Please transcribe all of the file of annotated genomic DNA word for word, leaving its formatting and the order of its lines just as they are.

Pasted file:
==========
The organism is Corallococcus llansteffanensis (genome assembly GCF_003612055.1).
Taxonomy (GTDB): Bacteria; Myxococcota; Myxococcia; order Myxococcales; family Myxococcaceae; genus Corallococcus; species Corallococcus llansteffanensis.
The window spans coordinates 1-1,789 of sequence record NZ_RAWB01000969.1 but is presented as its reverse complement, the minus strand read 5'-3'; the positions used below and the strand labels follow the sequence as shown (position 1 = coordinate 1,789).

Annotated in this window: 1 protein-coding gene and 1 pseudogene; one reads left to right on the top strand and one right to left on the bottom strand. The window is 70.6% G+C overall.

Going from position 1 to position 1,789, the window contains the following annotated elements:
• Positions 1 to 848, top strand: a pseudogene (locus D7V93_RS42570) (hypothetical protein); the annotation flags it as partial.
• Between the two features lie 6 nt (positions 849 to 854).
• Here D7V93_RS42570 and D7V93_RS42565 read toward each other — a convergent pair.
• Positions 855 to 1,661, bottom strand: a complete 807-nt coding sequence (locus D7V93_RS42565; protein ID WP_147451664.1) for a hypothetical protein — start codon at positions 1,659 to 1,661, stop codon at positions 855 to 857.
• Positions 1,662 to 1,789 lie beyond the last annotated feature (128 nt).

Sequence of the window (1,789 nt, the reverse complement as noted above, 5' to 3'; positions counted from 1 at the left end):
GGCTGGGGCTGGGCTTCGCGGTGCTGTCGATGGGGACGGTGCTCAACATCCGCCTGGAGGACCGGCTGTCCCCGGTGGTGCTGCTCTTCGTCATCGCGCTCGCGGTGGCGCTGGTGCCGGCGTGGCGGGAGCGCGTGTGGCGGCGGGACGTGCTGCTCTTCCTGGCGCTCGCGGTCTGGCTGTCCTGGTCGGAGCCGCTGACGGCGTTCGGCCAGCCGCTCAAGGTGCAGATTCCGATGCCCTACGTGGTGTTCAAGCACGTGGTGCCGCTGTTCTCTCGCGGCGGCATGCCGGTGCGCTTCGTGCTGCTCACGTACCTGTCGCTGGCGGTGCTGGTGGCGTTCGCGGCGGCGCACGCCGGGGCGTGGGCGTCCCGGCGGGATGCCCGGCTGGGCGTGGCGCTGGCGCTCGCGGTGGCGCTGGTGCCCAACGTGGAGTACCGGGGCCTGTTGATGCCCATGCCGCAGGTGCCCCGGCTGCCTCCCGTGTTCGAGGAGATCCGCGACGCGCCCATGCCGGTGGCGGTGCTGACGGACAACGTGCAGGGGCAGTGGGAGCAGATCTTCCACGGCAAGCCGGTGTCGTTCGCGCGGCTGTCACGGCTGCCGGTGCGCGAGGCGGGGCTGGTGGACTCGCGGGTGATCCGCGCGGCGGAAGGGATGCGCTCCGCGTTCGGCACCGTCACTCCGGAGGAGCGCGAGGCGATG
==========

The organism is Corallococcus llansteffanensis (genome assembly GCF_003612055.1).
Taxonomy (GTDB): Bacteria; Myxococcota; Myxococcia; order Myxococcales; family Myxococcaceae; genus Corallococcus; species Corallococcus llansteffanensis.
The window spans coordinates 1-1,789 of sequence record NZ_RAWB01000969.1 but is presented as its reverse complement, the minus strand read 5'-3'; the positions used below and the strand labels follow the sequence as shown (position 1 = coordinate 1,789).

Annotated in this window: 1 protein-coding gene and 1 pseudogene; one reads left to right on the top strand and one right to left on the bottom strand. The window is 70.6% G+C overall.

Going from position 1 to position 1,789, the window contains the following annotated elements:
• Positions 1 to 848, top strand: a pseudogene (locus D7V93_RS42570) (hypothetical protein); the annotation flags it as partial.
• Between the two features lie 6 nt (positions 849 to 854).
• Here D7V93_RS42570 and D7V93_RS42565 read toward each other — a convergent pair.
• Positions 855 to 1,661, bottom strand: a complete 807-nt coding sequence (locus D7V93_RS42565; protein ID WP_147451664.1) for a hypothetical protein — start codon at positions 1,659 to 1,661, stop codon at positions 855 to 857.
• Positions 1,662 to 1,789 lie beyond the last annotated feature (128 nt).

Sequence of the window (1,789 nt, the reverse complement as noted above, 5' to 3'; positions counted from 1 at the left end):
GGCTGGGGCTGGGCTTCGCGGTGCTGTCGATGGGGACGGTGCTCAACATCCGCCTGGAGGACCGGCTGTCCCCGGTGGTGCTGCTCTTCGTCATCGCGCTCGCGGTGGCGCTGGTGCCGGCGTGGCGGGAGCGCGTGTGGCGGCGGGACGTGCTGCTCTTCCTGGCGCTCGCGGTCTGGCTGTCCTGGTCGGAGCCGCTGACGGCGTTCGGCCAGCCGCTCAAGGTGCAGATTCCGATGCCCTACGTGGTGTTCAAGCACGTGGTGCCGCTGTTCTCTCGCGGCGGCATGCCGGTGCGCTTCGTGCTGCTCACGTACCTGTCGCTGGCGGTGCTGGTGGCGTTCGCGGCGGCGCACGCCGGGGCGTGGGCGTCCCGGCGGGATGCCCGGCTGGGCGTGGCGCTGGCGCTCGCGGTGGCGCTGGTGCCCAACGTGGAGTACCGGGGCCTGTTGATGCCCATGCCGCAGGTGCCCCGGCTGCCTCCCGTGTTCGAGGAGATCCGCGACGCGCCCATGCCGGTGGCGGTGCTGACGGACAACGTGCAGGGGCAGTGGGAGCAGATCTTCCACGGCAAGCCGGTGTCGTTCGCGCGGCTGTCACGGCTGCCGGTGCGCGAGGCGGGGCTGGTGGACTCGCGGGTGATCCGCGCGGCGGAAGGGATGCGCTCCGCGTTCGGCACCGTCACTCCGGAGGAGCGCGAGGCGATG